Because survival rates of SBP have improved in recent years, prevention has come into focus, in particular in patients who do not yet meet the conventional criteria for increased SBP risk, such as a previous episode of SBP, gastrointestinal hemorrhage, or low ascites protein levels.1, 9, 36 Recently a randomized study that included patients with low ascites protein concentrations37 and a meta-analysis38 have indicated that antibiotic prophylaxis reduces SBP occurrence and improves short-term survival in high-risk patients with cirrhosis and ascites. Reducing the bacterial load in the gut by selective intestinal decontamination decreases the frequency of SBP, but increases the risks for infections with antibiotic-resistant bacteria39, 40 or posttransplant fungal infections41; thus, prophylaxis is currently restricted to patients at highest risk of SBP, as defined above.9 Now that we might have identified a new subpopulation of patients with cirrhosis at high risk for both SBP and death, this clearly sets the stage for a prospective study of primary prophylaxis of SBP to see whether long-term survival can be further improved in genetically defined at-risk patients.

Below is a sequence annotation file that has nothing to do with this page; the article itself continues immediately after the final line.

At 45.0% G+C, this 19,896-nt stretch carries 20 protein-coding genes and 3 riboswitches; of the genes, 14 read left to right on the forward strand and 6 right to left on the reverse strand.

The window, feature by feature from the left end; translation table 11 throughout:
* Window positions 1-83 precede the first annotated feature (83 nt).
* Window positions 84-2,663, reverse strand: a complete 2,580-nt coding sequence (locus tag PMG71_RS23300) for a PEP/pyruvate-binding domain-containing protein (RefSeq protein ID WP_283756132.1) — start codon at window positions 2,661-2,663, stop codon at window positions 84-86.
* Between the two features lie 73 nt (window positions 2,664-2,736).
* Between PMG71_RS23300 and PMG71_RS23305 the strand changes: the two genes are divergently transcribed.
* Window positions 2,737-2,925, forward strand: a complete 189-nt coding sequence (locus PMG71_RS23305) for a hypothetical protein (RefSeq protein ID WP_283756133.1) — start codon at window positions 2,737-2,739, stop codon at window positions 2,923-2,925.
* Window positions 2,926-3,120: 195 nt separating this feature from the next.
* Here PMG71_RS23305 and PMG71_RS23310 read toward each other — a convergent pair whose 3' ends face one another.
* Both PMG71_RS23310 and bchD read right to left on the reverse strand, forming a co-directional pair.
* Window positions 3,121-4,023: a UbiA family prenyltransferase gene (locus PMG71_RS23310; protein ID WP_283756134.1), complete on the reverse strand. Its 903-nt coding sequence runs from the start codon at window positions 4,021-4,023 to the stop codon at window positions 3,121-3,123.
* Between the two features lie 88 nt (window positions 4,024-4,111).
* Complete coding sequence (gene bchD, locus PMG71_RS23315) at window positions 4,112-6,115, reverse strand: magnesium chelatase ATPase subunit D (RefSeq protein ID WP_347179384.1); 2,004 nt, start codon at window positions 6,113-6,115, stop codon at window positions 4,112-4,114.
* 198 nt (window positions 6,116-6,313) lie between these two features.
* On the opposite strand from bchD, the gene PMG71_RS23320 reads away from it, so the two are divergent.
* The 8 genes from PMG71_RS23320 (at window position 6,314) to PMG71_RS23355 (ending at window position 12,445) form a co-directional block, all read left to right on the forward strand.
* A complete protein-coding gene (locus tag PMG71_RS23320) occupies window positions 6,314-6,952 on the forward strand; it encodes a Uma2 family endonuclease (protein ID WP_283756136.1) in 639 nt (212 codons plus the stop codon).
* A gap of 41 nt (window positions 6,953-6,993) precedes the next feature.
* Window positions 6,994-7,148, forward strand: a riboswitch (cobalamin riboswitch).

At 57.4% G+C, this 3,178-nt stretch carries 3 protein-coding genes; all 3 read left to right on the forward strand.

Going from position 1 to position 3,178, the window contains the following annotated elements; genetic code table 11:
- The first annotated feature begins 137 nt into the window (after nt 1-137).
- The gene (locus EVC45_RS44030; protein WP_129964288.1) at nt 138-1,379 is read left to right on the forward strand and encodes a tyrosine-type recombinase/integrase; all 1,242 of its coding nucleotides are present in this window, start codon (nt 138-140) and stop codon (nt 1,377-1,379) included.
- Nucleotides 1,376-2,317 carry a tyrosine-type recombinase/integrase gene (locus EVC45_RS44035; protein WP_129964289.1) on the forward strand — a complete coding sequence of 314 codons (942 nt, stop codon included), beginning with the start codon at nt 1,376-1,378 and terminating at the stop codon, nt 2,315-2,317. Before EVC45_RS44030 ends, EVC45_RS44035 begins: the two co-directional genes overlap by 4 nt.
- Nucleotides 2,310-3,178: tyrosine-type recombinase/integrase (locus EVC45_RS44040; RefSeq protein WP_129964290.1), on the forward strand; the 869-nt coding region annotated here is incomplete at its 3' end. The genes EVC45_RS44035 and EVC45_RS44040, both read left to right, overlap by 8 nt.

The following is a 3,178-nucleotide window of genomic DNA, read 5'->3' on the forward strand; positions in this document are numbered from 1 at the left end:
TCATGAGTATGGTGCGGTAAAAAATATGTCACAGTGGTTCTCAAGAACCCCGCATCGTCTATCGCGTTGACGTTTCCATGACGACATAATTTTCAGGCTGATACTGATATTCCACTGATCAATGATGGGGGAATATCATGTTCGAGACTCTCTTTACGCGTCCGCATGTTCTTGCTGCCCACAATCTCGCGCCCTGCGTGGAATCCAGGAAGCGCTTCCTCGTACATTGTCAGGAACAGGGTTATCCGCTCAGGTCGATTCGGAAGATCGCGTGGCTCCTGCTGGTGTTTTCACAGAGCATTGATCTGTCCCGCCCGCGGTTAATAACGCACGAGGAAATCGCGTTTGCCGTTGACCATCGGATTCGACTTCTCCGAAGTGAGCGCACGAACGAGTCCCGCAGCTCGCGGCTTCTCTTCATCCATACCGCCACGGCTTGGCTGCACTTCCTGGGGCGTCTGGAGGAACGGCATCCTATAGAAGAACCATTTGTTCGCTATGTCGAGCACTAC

Acknowledgements

  1. Top of page
  2. Abstract
  3. Patients and Methods
  4. Results
  5. Discussion
  6. Acknowledgements
  7. References
  8. Supporting Information

The authors thank all patients for participating in this study and providing blood samples, and Stephanie Schwartz and Hildegard Keppeler for excellent technical assistance. Contributions: B.A. and F.G. contributed equally to data acquisition and analysis. M.G. and L.T. helped in study design, collected data and recruited patients as part of their doctoral theses. T.S. and F.L. were responsible for study concept, design, and supervision. B.A. and F.G. drafted the article, which was edited by T.S. and F.L. This study was presented in part as Presidential Poster of Distinction at the Annual Meeting of the American Association for the Study of Liver Diseases (AASLD), San Francisco, November 4, 2008, and published in abstract form (HEPATOLOGY 2008;48:A1676).

References

  1. Top of page
  2. Abstract
  3. Patients and Methods
  4. Results
  5. Discussion
  6. Acknowledgements
  7. References
  8. Supporting Information
  • 1
    Rimola A, Garcia-Tsao G, Navasa M, Piddock LJ, Planas R, Bernard B, et al. Diagnosis, treatment and prophylaxis of spontaneous bacterial peritonitis: a consensus document. International Ascites Club. J Hepatol 2000; 32: 142153.